That's a tough question to answer.
It is, I know. It is hard sometimes to recall it, when actually someone puts you on the spot for it, too. You mentioned Europe, specifically the band out of Italy. When we talked, we mentioned Germany earlier here. I've always felt that you guys have a particular Europe thing. I don't know if it's just because I've been listening to 2012 and you talk so much about it, but you guys always seem to have big German tours that seem to go places that other bands - that I see that go over there to do a couple festival dates - don't seem to go. Is there a particular European thing that works for you? Does Chixdiggit play better over in Europe than they do here or what?
It's a very simple answer. The number one reason why we never play the United States is these cost-prohibitive work permits. We would have to join the Musicians Union - which doesn't do anything other than get you work permits to play in the United States. For me, we can go to Europe without any work permits and play and so that's basically the biggest thing. Europe's easy to go to because you don't have to go through all these months of bullshit just to go lose money there in the first place. You know what I mean? So you're not paying thousands of dollars to go to Europe just to get the work permits like you are in the United States. So that's a huge reason why we go to Europe a lot. And we've kept going there -- and it's also fun to play. They treat bands really well there. And there's a lot of things to do during the day. We're kind of tourists. So, I mean, it's a lot of non-rock and roll reasons why we go to Europe a lot.
That makes sense. That issue, I feel like, has been talked about and repeated from, I think, every Canadian band that I've talked to. It doesn't matter how many free trade agreements we have, it never seems to get better.
…and American musicians don't have to pay anything to come into Canada, yet we have to pay to go there. And look, I would love to play the States more but I just -- as a band, we almost can't afford to. It's cheaper to pay for five plane tickets than it is for one person's work permit. Five plane tickets a year than it is for one person's work permit to play in the States.
And I assume you don't have to pull any of the weird bullshit that bands play to get things like merch over the border, or anything like that?
Well, no. I mean, we just have it made there. We're actually making money for people there and they see that. We're not pulling a lot of money out of any of these places.
So, I guess we can't wrap this up here without mentioning the beer because I feel that Melanie [Kaye] would be really disappointed if I didn't. So Ottawa's Big Rig Brewery, they put together a Chixdiggit! beer. It's going to be on sale at a bunch of the upcoming shows in Ontario, at the very least. We've seen a bunch of bands do stuff like this lately, where they're doing some collaboration with craft brewers. It makes sense given how hot the craft brewing scene is now. But how much input does one have into having a beer made in your name? How did this come about?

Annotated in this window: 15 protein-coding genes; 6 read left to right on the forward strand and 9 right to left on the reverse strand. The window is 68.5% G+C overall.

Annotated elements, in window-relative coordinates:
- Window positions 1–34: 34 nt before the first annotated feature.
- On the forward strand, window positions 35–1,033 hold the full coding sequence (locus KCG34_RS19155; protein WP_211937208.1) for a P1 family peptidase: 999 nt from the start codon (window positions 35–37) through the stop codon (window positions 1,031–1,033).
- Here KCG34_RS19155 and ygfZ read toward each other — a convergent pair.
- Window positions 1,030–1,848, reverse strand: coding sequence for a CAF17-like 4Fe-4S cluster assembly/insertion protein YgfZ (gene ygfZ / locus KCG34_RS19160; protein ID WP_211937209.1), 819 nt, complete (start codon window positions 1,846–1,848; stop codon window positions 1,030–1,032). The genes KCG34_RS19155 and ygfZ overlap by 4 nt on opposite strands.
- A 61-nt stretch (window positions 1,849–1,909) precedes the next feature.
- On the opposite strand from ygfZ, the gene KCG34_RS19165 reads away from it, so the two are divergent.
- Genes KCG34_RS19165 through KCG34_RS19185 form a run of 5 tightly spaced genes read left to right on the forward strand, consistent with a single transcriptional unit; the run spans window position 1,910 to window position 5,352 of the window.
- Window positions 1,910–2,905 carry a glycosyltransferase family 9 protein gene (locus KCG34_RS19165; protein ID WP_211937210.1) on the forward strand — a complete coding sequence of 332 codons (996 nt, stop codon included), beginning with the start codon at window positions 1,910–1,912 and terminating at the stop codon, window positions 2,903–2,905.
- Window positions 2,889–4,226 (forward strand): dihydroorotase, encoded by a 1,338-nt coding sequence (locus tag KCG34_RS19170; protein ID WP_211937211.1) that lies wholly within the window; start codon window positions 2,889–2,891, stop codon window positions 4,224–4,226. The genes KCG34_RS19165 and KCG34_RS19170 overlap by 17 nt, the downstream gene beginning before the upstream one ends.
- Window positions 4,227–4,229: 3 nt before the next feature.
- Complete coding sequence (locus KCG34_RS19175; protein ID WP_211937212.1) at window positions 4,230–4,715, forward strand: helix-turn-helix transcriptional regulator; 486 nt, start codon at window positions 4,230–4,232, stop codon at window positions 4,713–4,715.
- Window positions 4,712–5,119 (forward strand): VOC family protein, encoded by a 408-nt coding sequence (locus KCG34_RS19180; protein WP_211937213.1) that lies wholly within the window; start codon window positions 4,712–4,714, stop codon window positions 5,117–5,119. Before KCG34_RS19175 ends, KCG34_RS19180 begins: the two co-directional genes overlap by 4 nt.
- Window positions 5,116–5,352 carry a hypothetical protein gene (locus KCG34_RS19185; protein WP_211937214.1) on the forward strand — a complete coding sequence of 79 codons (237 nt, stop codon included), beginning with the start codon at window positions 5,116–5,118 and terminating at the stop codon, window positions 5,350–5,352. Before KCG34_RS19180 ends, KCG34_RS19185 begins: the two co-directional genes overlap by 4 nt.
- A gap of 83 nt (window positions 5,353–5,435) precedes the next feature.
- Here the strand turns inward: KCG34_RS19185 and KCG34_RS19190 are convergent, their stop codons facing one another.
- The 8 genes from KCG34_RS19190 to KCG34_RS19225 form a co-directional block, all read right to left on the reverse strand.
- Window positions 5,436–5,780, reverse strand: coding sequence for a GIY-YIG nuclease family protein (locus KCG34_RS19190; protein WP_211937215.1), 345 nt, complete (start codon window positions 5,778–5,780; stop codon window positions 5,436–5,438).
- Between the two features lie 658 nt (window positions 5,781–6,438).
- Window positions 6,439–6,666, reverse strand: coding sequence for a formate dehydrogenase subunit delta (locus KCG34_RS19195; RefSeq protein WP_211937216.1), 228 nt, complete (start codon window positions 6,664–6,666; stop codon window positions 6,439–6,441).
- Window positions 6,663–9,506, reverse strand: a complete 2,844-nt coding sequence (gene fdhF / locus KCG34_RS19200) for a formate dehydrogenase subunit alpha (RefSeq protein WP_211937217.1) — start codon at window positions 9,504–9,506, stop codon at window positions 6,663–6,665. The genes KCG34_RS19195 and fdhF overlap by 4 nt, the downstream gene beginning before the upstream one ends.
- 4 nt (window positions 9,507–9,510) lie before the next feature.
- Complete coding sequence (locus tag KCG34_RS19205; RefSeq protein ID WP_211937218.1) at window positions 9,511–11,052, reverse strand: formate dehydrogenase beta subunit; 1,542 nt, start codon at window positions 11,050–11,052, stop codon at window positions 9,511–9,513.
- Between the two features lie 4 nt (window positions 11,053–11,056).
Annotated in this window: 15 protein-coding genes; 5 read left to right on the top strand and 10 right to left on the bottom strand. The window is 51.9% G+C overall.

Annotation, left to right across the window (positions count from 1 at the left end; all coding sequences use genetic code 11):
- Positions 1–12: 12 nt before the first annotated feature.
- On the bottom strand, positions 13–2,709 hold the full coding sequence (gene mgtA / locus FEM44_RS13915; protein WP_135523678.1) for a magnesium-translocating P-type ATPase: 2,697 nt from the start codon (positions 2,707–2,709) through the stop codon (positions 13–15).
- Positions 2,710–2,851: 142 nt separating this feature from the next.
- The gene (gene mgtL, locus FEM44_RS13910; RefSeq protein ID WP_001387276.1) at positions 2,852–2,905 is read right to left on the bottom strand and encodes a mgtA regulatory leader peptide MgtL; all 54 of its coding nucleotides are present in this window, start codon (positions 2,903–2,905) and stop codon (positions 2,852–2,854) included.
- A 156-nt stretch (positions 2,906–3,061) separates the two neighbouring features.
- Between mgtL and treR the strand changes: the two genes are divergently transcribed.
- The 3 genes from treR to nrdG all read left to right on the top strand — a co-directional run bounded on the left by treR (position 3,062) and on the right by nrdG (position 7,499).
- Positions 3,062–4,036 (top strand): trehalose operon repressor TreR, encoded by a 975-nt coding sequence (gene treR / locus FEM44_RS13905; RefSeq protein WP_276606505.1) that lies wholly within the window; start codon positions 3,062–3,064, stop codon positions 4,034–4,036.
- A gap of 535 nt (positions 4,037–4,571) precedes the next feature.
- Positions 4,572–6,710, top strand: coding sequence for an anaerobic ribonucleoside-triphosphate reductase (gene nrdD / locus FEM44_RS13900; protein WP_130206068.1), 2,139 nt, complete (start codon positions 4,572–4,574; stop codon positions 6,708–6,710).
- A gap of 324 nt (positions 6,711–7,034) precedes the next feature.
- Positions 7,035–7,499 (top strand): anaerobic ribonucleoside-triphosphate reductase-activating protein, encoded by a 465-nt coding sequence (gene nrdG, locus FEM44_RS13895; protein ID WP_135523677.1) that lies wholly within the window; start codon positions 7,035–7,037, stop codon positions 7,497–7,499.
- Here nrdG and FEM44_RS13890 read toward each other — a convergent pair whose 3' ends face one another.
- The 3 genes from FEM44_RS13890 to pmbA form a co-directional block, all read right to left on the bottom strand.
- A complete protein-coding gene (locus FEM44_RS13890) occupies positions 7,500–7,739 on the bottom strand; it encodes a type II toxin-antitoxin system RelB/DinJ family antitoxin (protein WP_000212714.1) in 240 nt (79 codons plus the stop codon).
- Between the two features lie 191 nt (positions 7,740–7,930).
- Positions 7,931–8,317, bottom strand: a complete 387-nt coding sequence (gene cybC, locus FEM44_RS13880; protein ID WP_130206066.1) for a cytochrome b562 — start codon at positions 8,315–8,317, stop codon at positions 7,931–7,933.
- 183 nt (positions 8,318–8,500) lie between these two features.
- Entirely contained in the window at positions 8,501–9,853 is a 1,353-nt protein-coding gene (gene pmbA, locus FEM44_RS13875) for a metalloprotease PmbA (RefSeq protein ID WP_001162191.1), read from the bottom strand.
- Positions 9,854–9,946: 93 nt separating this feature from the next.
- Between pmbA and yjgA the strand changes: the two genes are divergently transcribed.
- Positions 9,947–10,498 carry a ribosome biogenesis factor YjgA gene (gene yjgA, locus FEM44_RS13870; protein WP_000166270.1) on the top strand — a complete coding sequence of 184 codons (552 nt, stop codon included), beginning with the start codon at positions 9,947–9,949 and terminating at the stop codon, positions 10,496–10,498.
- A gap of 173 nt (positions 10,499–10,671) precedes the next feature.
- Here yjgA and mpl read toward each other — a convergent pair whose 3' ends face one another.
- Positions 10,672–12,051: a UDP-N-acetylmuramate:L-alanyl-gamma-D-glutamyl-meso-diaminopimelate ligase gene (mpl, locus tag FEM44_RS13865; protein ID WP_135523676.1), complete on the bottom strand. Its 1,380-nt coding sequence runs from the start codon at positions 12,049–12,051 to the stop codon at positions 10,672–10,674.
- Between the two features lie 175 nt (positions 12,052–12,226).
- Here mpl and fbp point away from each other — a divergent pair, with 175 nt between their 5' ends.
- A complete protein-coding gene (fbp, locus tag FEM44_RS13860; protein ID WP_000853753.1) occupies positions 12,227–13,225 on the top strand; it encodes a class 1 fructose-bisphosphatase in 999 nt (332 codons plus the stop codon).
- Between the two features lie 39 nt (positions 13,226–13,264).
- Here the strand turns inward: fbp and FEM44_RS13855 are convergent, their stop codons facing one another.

I think, for us, I don't know about how the other bands did it, Melanie was talking with Big Rig about doing something and she mentioned that she was working with me. It kind of came out of that. So she really set the whole thing up, and it's been great. I spent a day in Toronto -- this is the research and all the development aspect of it -- I went to Toronto and tried all this different beer for a day and then--
That sounds horrible.
Yeah, I know. It was terrible. And then they said, "What do you like? What do you want it to taste like?" And then this and this. That's just pretty much it. And whereas I know like Johnny Hanson from the Hanson Brothers, I mean, he spent years honing his craft in Germany learning how to make smoked beer. Well, I spent an afternoon getting drunk with these guys from Big Rig [chuckles]. So there's, I think, different levels of what went into making the beer. So that was my commitment, it's like, "Yeah, I like to drink this. It tastes good."
You both ended up with beer in the end so I guess you really have to argue who's made a better use of their time.
Well, I mean, but he got to spend all his time in Germany learning this ancient craft. But you're right, either way, you win.
So one last thing here is that there has been some mention - and I'm not quite sure how much of this stuff is out there in the world right now - of you doing some solo stuff. What's the status on this
Yeah, I did some touring in Europe with Kepi [Ghoulie] and I did some touring out West here with Joey Cape and the One Week Records guys. And yeah, it's just something I'm kind of doing for fun right now. I mean, I haven't worked on any songs specifically for that or anything. It's just something that I've kind of been dipping my toe into for the last two years. So eventually I'll do something.
Well, if you're going to be like any other punk frontman that's done this, you're going to have to get yourself a banjo, a flannel shirt, and a beard.
Well, I have all those things, they just haven't left the house yet, except the beard. I have grown a beard, a three or four-day beard in the past, which I think is enough to get you by at an acoustic show. But yeah, the other stuff I've already got. I've got a banjo and lots of flannel shirts.
Well, looks like you're there.
Chixdiggit! - Chupacabras (1998)
Chixdiggit! surprises groom at wedding in Italy (2016)